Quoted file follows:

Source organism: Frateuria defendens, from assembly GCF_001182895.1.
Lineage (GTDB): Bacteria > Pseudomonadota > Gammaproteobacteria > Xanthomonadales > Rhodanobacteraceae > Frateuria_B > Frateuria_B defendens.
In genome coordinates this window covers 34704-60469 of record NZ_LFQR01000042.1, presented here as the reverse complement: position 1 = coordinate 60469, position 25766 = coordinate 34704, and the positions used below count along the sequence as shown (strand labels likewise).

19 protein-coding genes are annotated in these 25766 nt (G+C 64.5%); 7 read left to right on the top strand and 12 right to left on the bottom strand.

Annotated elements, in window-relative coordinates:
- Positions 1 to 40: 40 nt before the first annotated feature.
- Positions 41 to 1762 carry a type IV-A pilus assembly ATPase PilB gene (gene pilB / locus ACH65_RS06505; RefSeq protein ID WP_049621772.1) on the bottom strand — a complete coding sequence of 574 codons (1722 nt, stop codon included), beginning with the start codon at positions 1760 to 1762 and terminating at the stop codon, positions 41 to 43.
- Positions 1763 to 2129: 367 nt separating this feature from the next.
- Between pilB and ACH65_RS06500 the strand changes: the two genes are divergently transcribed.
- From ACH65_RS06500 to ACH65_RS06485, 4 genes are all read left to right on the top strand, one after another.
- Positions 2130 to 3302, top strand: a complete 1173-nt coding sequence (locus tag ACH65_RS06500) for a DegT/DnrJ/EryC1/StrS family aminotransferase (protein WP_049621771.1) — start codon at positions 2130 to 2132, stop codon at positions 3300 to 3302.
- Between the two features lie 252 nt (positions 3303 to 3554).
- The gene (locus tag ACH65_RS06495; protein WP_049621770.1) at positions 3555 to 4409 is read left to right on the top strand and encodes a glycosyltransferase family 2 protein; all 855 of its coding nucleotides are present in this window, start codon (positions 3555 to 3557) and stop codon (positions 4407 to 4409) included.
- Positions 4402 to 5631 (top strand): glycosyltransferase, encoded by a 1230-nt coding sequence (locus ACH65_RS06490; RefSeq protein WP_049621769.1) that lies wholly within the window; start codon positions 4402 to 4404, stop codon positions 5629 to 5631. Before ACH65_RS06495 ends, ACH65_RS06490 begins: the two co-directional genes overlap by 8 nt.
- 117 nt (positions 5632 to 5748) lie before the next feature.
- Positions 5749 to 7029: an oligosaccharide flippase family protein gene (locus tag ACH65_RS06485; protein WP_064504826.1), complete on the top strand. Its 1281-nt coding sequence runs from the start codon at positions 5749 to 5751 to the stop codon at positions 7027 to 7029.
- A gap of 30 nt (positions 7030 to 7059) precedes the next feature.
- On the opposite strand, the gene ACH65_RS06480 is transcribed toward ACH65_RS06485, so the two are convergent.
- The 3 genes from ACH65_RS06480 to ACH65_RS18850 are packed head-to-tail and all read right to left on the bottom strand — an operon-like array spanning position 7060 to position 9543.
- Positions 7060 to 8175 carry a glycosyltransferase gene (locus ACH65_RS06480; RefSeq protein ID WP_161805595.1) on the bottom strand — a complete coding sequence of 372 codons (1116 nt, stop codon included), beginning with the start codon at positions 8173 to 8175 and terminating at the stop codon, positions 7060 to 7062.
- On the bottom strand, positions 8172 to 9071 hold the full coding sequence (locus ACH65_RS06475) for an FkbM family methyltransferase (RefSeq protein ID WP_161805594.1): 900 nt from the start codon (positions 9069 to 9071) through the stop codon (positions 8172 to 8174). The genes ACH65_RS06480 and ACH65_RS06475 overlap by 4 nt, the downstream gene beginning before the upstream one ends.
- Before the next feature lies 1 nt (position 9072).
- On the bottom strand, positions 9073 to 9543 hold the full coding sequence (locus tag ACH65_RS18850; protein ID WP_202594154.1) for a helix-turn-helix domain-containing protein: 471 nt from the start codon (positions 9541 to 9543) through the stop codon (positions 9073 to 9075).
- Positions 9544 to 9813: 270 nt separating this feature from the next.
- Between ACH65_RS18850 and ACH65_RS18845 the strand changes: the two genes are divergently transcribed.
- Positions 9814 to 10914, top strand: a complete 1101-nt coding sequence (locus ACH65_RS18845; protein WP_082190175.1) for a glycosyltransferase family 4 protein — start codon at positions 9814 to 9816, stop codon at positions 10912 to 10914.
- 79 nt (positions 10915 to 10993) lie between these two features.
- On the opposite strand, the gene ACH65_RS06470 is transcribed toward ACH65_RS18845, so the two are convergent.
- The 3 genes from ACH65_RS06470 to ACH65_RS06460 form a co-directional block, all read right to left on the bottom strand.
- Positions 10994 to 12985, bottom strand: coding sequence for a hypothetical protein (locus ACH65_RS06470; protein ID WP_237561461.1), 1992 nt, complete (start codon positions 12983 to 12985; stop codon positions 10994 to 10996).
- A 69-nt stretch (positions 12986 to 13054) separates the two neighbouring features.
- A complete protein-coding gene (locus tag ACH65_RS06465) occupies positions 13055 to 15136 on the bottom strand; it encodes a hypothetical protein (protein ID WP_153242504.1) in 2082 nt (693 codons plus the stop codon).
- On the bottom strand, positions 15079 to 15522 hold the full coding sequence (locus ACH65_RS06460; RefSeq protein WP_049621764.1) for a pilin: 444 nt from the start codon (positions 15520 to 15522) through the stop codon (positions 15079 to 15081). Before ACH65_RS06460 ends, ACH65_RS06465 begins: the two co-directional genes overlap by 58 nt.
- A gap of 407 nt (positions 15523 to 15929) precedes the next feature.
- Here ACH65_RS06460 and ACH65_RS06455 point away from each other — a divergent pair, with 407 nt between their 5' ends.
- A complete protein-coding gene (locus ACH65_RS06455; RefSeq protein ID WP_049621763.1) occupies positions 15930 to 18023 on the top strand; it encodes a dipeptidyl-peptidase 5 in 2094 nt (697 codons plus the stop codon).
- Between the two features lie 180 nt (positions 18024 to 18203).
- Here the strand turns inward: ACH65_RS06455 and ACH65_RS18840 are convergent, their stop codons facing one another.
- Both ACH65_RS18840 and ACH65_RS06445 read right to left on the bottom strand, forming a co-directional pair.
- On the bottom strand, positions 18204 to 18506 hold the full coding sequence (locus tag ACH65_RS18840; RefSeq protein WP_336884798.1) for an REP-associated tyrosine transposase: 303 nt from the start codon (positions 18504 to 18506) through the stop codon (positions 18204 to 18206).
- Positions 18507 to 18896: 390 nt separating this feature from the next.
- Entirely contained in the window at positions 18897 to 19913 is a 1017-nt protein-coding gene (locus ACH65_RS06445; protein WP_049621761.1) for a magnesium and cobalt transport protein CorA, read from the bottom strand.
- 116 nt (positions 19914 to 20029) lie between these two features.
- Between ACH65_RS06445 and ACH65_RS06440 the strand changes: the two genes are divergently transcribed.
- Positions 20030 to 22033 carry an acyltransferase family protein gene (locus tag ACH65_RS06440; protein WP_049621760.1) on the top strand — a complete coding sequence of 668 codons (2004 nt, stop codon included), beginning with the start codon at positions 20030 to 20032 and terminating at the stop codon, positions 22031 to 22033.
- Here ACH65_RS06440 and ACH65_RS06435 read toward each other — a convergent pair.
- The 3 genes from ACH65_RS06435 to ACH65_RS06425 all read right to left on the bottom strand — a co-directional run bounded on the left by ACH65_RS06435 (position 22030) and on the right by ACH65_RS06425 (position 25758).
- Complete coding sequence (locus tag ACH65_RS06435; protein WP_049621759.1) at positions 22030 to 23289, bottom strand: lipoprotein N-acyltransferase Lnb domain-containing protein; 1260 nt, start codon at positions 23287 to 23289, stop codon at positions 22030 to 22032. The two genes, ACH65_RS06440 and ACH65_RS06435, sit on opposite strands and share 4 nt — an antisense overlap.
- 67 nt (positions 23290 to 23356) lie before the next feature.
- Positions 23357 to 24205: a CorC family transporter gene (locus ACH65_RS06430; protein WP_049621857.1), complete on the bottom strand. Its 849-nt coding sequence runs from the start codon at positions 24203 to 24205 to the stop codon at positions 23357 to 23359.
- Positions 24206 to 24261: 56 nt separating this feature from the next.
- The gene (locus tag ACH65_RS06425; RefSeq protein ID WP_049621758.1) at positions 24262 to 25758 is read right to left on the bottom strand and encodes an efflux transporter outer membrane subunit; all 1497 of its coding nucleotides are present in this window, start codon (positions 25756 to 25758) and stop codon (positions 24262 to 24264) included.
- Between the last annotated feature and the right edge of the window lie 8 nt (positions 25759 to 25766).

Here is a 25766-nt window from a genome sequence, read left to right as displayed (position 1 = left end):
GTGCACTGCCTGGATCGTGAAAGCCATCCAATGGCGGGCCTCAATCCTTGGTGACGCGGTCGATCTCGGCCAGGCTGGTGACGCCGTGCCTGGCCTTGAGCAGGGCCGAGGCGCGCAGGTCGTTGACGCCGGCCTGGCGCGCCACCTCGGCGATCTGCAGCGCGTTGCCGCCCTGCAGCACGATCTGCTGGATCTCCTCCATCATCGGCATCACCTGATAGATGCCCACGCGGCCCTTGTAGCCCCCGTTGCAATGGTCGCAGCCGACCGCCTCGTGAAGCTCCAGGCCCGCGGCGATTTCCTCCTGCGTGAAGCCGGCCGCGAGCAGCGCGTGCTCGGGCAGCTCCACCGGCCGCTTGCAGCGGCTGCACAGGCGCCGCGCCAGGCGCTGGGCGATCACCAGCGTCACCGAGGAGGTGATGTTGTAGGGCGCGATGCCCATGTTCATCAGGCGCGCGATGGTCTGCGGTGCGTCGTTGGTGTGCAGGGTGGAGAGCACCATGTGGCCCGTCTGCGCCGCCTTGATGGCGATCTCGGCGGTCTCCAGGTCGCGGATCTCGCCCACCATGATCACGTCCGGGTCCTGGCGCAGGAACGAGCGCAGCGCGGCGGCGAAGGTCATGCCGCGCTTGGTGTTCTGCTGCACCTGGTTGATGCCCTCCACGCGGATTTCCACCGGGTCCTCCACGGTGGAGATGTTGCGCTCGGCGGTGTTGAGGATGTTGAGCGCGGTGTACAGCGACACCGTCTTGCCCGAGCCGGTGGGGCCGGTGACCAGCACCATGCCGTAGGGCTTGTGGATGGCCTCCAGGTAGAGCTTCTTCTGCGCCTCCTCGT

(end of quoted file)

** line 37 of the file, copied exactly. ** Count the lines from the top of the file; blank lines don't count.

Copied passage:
- Between the two features lie 180 nt (positions 18024 to 18203).